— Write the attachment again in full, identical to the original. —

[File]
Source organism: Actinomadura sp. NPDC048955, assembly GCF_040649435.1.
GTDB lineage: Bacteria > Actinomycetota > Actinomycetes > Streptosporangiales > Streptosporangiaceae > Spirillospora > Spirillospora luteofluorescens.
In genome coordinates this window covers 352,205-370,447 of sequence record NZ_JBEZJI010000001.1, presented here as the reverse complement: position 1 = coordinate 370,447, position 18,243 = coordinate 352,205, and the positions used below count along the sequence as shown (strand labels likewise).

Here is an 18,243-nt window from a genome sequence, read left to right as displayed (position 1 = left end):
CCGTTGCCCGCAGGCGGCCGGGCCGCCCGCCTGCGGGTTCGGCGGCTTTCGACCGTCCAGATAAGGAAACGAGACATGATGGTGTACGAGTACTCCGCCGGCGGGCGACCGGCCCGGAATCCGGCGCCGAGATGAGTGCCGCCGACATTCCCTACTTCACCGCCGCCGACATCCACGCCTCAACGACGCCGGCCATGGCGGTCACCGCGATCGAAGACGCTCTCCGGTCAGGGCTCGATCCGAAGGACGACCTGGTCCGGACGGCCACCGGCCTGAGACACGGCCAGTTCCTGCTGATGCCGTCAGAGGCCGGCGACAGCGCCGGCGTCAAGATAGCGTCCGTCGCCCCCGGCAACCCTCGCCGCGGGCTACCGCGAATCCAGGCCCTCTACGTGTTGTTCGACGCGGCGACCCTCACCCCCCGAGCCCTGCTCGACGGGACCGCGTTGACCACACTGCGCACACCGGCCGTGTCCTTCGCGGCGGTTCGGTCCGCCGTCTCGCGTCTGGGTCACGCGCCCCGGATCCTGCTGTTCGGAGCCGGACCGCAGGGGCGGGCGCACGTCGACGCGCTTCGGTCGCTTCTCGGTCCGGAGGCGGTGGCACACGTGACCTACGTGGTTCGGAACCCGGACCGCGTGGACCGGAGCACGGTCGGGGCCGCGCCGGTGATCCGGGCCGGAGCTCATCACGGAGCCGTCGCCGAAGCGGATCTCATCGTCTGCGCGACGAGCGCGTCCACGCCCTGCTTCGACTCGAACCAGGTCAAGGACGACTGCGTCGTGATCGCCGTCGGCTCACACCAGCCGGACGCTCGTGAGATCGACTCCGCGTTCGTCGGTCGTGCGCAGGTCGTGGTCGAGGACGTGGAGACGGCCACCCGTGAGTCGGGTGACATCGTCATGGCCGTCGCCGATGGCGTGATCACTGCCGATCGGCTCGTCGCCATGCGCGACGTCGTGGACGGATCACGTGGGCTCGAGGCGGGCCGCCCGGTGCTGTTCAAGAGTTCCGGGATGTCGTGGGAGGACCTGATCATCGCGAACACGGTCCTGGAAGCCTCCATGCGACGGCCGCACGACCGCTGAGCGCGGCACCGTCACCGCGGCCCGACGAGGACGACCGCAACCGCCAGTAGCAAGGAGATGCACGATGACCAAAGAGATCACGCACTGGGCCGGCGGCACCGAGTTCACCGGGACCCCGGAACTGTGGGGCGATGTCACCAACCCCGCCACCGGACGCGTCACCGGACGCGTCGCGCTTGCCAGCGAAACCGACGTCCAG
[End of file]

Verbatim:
Source organism: Actinomadura sp. NPDC048955, assembly GCF_040649435.1.
GTDB lineage: Bacteria > Actinomycetota > Actinomycetes > Streptosporangiales > Streptosporangiaceae > Spirillospora > Spirillospora luteofluorescens.
In genome coordinates this window covers 352,205-370,447 of sequence record NZ_JBEZJI010000001.1, presented here as the reverse complement: position 1 = coordinate 370,447, position 18,243 = coordinate 352,205, and the positions used below count along the sequence as shown (strand labels likewise).

Here is an 18,243-nt window from a genome sequence, read left to right as displayed (position 1 = left end):
CCGTTGCCCGCAGGCGGCCGGGCCGCCCGCCTGCGGGTTCGGCGGCTTTCGACCGTCCAGATAAGGAAACGAGACATGATGGTGTACGAGTACTCCGCCGGCGGGCGACCGGCCCGGAATCCGGCGCCGAGATGAGTGCCGCCGACATTCCCTACTTCACCGCCGCCGACATCCACGCCTCAACGACGCCGGCCATGGCGGTCACCGCGATCGAAGACGCTCTCCGGTCAGGGCTCGATCCGAAGGACGACCTGGTCCGGACGGCCACCGGCCTGAGACACGGCCAGTTCCTGCTGATGCCGTCAGAGGCCGGCGACAGCGCCGGCGTCAAGATAGCGTCCGTCGCCCCCGGCAACCCTCGCCGCGGGCTACCGCGAATCCAGGCCCTCTACGTGTTGTTCGACGCGGCGACCCTCACCCCCCGAGCCCTGCTCGACGGGACCGCGTTGACCACACTGCGCACACCGGCCGTGTCCTTCGCGGCGGTTCGGTCCGCCGTCTCGCGTCTGGGTCACGCGCCCCGGATCCTGCTGTTCGGAGCCGGACCGCAGGGGCGGGCGCACGTCGACGCGCTTCGGTCGCTTCTCGGTCCGGAGGCGGTGGCACACGTGACCTACGTGGTTCGGAACCCGGACCGCGTGGACCGGAGCACGGTCGGGGCCGCGCCGGTGATCCGGGCCGGAGCTCATCACGGAGCCGTCGCCGAAGCGGATCTCATCGTCTGCGCGACGAGCGCGTCCACGCCCTGCTTCGACTCGAACCAGGTCAAGGACGACTGCGTCGTGATCGCCGTCGGCTCACACCAGCCGGACGCTCGTGAGATCGACTCCGCGTTCGTCGGTCGTGCGCAGGTCGTGGTCGAGGACGTGGAGACGGCCACCCGTGAGTCGGGTGACATCGTCATGGCCGTCGCCGATGGCGTGATCACTGCCGATCGGCTCGTCGCCATGCGCGACGTCGTGGACGGATCACGTGGGCTCGAGGCGGGCCGCCCGGTGCTGTTCAAGAGTTCCGGGATGTCGTGGGAGGACCTGATCATCGCGAACACGGTCCTGGAAGCCTCCATGCGACGGCCGCACGACCGCTGAGCGCGGCACCGTCACCGCGGCCCGACGAGGACGACCGCAACCGCCAGTAGCAAGGAGATGCACGATGACCAAAGAGATCACGCACTGGGCCGGCGGCACCGAGTTCACCGGGACCCCGGAACTGTGGGGCGATGTCACCAACCCCGCCACCGGACGCGTCACCGGACGCGTCGCGCTTGCCAGCGAAACCGACGTCCAG